Updated Apr 27, 2023 - Economy

U.S. economy expands at 1.1% annual rate in first quarter slowdown

Construction workers at a job site last month in Miami, FL. Photo: Joe Raedle/Getty Images

The U.S. economy grew at a 1.1% annual rate in the first quarter, a notable slowdown from the previous three months, the Commerce Department said on Thursday.

Why it matters: The nation started the year with less economic momentum than anticipated. It's the latest sign that the Federal Reserve's campaign to cool economic activity is taking hold.

Catch up quick: First-quarter gross domestic product, adjusted for inflation, shows that the economy is still expanding. But growth has moderated since the second half of 2022.

  • In the third quarter, GDP rose at a 3.2% annualized pace. That was followed by a 2.6% annualized gain in the final months of 2022.

Details: The biggest drag on economic growth last quarter came as businesses pulled back on inventory investment. That alone subtracted 2.3 percentage points from overall GDP, though the category can be volatile quarter-to-quarter.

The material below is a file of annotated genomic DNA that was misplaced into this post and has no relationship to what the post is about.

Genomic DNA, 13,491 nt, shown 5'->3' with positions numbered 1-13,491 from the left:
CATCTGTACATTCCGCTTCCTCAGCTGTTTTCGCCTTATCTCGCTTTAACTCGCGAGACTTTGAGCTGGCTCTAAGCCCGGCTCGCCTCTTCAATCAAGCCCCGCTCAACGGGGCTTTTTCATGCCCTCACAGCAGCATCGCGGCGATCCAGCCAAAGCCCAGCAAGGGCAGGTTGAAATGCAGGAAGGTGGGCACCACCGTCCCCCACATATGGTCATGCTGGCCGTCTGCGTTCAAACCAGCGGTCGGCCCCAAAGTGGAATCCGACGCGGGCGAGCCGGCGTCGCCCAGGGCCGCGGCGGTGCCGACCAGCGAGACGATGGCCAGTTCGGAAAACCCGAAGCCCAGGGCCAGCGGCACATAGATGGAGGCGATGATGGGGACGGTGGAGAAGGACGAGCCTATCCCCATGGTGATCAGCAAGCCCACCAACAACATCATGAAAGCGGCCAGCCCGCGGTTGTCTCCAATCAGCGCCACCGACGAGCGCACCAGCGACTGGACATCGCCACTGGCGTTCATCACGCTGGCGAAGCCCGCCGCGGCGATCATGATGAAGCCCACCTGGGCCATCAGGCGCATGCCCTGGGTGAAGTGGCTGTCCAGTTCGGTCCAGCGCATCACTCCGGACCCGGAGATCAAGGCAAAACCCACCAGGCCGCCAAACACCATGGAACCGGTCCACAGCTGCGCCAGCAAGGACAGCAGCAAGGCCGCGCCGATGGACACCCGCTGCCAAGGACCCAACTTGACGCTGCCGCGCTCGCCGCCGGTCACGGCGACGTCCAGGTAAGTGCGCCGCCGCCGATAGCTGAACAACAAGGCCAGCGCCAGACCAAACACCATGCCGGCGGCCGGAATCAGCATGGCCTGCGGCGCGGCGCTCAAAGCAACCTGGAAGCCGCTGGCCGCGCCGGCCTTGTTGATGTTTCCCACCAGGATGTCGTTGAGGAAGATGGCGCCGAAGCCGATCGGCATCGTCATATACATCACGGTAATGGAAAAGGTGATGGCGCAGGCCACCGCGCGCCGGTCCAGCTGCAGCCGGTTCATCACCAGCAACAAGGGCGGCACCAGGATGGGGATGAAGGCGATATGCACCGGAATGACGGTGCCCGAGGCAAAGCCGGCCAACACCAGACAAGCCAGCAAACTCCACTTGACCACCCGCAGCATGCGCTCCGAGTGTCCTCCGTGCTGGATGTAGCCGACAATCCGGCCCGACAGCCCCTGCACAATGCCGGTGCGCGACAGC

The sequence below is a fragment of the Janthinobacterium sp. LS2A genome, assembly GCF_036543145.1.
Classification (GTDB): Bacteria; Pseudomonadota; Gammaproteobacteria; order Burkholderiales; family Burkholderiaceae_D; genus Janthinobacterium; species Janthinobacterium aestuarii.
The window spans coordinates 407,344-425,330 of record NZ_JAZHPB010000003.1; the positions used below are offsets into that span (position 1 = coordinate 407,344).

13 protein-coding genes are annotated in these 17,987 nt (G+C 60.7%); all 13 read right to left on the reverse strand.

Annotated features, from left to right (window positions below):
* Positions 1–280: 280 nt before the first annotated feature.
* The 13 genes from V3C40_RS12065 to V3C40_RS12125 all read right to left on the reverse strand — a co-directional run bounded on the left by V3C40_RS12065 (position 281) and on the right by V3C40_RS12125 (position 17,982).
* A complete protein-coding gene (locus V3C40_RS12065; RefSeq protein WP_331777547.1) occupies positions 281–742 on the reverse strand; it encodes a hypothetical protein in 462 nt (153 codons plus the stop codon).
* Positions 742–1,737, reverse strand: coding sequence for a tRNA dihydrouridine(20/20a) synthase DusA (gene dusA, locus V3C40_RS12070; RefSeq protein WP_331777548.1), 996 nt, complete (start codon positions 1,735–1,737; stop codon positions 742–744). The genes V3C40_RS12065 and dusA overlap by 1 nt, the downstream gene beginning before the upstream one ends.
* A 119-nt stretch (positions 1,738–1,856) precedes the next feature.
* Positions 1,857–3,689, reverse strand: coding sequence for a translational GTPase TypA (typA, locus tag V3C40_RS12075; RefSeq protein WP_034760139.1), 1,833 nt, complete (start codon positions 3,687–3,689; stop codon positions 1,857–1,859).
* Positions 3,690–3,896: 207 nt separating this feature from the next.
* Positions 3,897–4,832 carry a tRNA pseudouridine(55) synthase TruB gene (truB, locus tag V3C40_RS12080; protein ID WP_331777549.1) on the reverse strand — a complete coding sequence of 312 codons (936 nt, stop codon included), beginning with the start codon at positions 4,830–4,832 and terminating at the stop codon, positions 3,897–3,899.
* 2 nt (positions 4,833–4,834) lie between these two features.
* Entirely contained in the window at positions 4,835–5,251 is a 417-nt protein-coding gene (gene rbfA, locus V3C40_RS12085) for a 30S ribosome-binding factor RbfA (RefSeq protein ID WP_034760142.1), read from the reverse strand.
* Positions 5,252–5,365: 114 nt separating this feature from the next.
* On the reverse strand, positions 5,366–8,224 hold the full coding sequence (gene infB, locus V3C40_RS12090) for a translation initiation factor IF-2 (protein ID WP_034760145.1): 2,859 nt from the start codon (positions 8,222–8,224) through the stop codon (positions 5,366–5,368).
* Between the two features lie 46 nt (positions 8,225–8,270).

• Sectors sensitive to the Fed's interest rate adjustments also weighed on the economy.
  • That includes business investment — i.e. corporations pouring money into new equipment, buildings, and more — which slowed last quarter.

The intrigue: Consumer spending, however, continued to be the economy's bright spot as they spent more on cars and dining out.

  • That category rose at a 3.7% annual rate last quarter — accelerating from the 1% pace the prior quarter.

What to watch: Economists are concerned about the road ahead for the economy. The banking system started to show signs of strain in the final weeks of the first quarter, with the failures of Silicon Valley and Signature Bank.

  • It’s unclear what impact those collapses will have on the economy. There are also renewed fears about the banking sector as regional lender First Republic struggles.

Editor's note: This story was updated with additional information.

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